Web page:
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Romney calls for Senate to pass sanctions on Putin over Navalny poisoning

Sen. Mitt RomneyWillard (Mitt) Mitt RomneyOvernight Defense: Joint Chiefs warn against sweeping reform to military justice system | Senate panel plans July briefing on war authorization repeal | National Guard may have 'training issues' if not reimbursed Equilibrium — Presented by NextEra Energy — Flaming shipwreck wreaks havoc on annual sea turtle migration Senate panel plans July briefing on war authorization repeal MORE (R-Utah) on Tuesday called for the imposition of sanctions on Russia following the arrest of political opposition leader Alexei Navalny, who was detained following his return to Moscow over the weekend.

“The corruption and lawlessness of the Putin regime continues to be on full display for the world to see. The detention of Navalny is yet another shameless attempt by Putin to silence the Russian people’s fight for freedom and democracy,” Romney tweeted Tuesday. “The U.S must hold him accountable.”

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The Utah senator linked to legislation he co-sponsored with Sens. Chris van Hollen (D-Md.), Marco RubioMarco Antonio RubioOvernight Defense: Joint Chiefs warn against sweeping reform to military justice system | Senate panel plans July briefing on war authorization repeal | National Guard may have 'training issues' if not reimbursed Senate panel plans July briefing on war authorization repeal Rising violent crime poses new challenge for White House MORE (R-Fla.), Ben CardinBenjamin (Ben) Louis CardinSchumer vows to only pass infrastructure package that is 'a strong, bold climate bill' The Hill's Morning Report - Biden on Putin: 'a worthy adversary' Antsy Democrats warn of infrastructure time crunch MORE (D-Md.) and Chris CoonsChris Andrew CoonsCutting critical family support won't solve the labor crisis Progressive groups ramp up pressure on Feinstein Centrists gain foothold in infrastructure talks; cyber attacks at center of Biden-Putin meeting MORE (D-Del.) that would sanction Kremlin officials allegedly involved in Navalny’s poisoning with the Soviet-era nerve agent Novichok.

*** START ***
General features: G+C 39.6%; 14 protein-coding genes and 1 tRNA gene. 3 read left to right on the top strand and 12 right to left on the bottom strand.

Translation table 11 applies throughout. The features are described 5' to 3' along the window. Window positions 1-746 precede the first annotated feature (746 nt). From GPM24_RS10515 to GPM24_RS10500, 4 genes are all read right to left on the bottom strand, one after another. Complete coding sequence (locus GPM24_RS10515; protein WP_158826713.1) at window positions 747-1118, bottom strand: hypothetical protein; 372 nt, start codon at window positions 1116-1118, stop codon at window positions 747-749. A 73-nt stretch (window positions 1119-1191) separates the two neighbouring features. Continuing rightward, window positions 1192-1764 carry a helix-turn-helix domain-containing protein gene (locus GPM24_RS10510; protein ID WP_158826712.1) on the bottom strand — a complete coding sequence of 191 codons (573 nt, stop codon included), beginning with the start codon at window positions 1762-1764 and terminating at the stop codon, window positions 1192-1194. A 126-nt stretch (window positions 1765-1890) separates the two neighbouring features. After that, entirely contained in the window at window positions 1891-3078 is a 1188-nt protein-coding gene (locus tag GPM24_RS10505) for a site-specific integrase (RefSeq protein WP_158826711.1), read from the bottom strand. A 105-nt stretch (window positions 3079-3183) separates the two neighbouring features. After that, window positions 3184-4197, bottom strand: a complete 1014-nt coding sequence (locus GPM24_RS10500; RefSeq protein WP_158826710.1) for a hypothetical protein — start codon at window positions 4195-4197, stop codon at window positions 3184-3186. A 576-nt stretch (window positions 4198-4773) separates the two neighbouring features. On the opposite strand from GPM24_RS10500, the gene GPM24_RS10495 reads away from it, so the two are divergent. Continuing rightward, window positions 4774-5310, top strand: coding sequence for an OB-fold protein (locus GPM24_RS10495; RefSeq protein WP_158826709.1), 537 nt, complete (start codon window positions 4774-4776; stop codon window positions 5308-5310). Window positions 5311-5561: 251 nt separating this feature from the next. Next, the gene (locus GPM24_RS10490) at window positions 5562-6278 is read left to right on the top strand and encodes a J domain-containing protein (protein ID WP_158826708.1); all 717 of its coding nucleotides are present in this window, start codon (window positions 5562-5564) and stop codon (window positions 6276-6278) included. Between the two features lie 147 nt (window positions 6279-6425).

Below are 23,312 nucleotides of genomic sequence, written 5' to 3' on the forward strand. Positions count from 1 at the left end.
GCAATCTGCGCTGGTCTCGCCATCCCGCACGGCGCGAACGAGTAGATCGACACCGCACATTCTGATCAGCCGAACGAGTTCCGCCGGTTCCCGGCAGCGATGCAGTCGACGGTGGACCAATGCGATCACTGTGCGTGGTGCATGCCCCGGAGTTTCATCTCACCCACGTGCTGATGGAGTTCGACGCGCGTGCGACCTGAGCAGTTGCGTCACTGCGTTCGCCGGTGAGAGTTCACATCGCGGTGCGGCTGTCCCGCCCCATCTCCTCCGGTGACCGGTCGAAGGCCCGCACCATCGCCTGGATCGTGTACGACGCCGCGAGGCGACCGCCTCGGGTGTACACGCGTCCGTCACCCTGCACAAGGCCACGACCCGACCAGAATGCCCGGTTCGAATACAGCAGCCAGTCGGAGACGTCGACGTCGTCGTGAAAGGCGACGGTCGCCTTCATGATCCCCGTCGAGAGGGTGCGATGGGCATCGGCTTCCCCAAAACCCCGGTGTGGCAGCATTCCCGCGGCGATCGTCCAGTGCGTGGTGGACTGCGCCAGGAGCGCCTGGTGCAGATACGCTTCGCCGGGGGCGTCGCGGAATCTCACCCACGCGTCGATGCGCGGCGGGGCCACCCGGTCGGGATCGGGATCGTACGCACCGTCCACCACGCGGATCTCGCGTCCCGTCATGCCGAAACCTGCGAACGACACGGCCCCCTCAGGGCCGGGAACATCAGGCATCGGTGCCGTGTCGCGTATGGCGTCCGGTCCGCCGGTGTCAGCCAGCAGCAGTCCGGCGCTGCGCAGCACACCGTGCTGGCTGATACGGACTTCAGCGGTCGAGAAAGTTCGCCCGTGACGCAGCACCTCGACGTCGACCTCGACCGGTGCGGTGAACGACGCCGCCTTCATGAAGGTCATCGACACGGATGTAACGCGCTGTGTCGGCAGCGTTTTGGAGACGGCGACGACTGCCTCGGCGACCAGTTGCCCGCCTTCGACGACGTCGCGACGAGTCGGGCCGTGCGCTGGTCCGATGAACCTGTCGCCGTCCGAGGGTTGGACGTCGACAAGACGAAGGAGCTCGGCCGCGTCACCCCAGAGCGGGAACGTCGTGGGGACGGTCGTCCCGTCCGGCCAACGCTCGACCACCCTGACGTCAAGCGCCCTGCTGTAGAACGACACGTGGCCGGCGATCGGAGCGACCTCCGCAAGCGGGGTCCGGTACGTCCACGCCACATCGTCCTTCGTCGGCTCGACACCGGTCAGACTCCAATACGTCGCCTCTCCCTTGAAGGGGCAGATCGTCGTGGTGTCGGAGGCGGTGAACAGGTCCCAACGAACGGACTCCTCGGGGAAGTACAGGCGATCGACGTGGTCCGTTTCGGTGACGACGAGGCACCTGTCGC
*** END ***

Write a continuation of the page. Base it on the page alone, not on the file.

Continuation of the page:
Navalny became ill last year on a domestic flight to Siberia and was rushed to a Berlin hospital, where he was placed in a medically induced coma. After he was released from the hospital, Russia’s prison agency informed him that he would be in violation of the terms of a 2014 suspended sentence unless he returned to Moscow immediately.

Officials told Navalny that if he returned to Russia any later, he would be subject to arrest. Navalny has maintained the 2014 embezzlement conviction was politically motivated. Officials took him into custody at Moscow's Sheremetyevo Airport Sunday.

The Kremlin has repeatedly denied poisoning Navalny, and a spokesperson for President Vladimir PutinVladimir Vladimirovich PutinRussia deems Bard College program a threat to 'order and security' The Biden-Putin summit was a master class in diplomacy Cyberattack on Polish government officials linked to Russian hackers MORE dismissed him as suffering from a persecution complex.

However, last year Navalny impersonated a Kremlin intelligence official and recorded a call in which an FSB toxins expert seemingly confirmed the poison was applied to the inseam of his underpants. Russia stuck to its denial after the recording was released.